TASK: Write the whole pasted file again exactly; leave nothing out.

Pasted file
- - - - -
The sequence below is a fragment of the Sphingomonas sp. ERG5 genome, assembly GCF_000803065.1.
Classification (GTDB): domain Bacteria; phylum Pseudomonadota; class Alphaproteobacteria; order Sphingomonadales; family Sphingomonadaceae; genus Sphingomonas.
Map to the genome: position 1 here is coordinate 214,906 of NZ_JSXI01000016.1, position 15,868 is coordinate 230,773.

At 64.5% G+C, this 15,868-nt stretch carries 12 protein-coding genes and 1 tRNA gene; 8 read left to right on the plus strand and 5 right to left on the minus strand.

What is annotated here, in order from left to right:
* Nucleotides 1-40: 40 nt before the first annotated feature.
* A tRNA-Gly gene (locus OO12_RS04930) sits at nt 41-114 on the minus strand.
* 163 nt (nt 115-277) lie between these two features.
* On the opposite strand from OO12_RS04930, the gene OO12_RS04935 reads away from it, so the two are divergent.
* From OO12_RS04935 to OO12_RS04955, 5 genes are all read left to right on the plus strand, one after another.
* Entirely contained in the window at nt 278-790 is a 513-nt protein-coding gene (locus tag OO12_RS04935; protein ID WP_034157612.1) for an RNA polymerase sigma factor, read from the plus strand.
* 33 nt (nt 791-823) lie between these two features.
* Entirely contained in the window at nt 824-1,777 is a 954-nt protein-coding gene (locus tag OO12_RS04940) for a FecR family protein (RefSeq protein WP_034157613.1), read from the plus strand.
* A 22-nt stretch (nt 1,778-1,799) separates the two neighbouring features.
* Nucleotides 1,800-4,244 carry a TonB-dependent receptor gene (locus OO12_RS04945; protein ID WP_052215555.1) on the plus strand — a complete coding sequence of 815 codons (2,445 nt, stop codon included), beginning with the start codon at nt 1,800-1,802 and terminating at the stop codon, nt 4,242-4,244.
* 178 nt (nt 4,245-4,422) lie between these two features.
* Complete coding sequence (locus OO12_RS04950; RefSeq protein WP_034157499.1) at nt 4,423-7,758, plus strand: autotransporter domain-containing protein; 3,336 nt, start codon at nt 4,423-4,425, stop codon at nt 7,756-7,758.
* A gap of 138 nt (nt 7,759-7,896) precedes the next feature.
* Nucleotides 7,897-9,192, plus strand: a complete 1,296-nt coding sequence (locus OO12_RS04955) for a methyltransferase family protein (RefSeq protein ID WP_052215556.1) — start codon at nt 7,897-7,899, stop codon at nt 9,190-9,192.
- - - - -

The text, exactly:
The sequence below is a fragment of the Sphingomonas sp. ERG5 genome, assembly GCF_000803065.1.
Classification (GTDB): domain Bacteria; phylum Pseudomonadota; class Alphaproteobacteria; order Sphingomonadales; family Sphingomonadaceae; genus Sphingomonas.
Map to the genome: position 1 here is coordinate 214,906 of NZ_JSXI01000016.1, position 15,868 is coordinate 230,773.

At 64.5% G+C, this 15,868-nt stretch carries 12 protein-coding genes and 1 tRNA gene; 8 read left to right on the plus strand and 5 right to left on the minus strand.

What is annotated here, in order from left to right:
* Nucleotides 1-40: 40 nt before the first annotated feature.
* A tRNA-Gly gene (locus OO12_RS04930) sits at nt 41-114 on the minus strand.
* 163 nt (nt 115-277) lie between these two features.
* On the opposite strand from OO12_RS04930, the gene OO12_RS04935 reads away from it, so the two are divergent.
* From OO12_RS04935 to OO12_RS04955, 5 genes are all read left to right on the plus strand, one after another.
* Entirely contained in the window at nt 278-790 is a 513-nt protein-coding gene (locus tag OO12_RS04935; protein ID WP_034157612.1) for an RNA polymerase sigma factor, read from the plus strand.
* 33 nt (nt 791-823) lie between these two features.
* Entirely contained in the window at nt 824-1,777 is a 954-nt protein-coding gene (locus tag OO12_RS04940) for a FecR family protein (RefSeq protein WP_034157613.1), read from the plus strand.
* A 22-nt stretch (nt 1,778-1,799) separates the two neighbouring features.
* Nucleotides 1,800-4,244 carry a TonB-dependent receptor gene (locus OO12_RS04945; protein ID WP_052215555.1) on the plus strand — a complete coding sequence of 815 codons (2,445 nt, stop codon included), beginning with the start codon at nt 1,800-1,802 and terminating at the stop codon, nt 4,242-4,244.
* 178 nt (nt 4,245-4,422) lie between these two features.
* Complete coding sequence (locus OO12_RS04950; RefSeq protein WP_034157499.1) at nt 4,423-7,758, plus strand: autotransporter domain-containing protein; 3,336 nt, start codon at nt 4,423-4,425, stop codon at nt 7,756-7,758.
* A gap of 138 nt (nt 7,759-7,896) precedes the next feature.
* Nucleotides 7,897-9,192, plus strand: a complete 1,296-nt coding sequence (locus OO12_RS04955) for a methyltransferase family protein (RefSeq protein ID WP_052215556.1) — start codon at nt 7,897-7,899, stop codon at nt 9,190-9,192.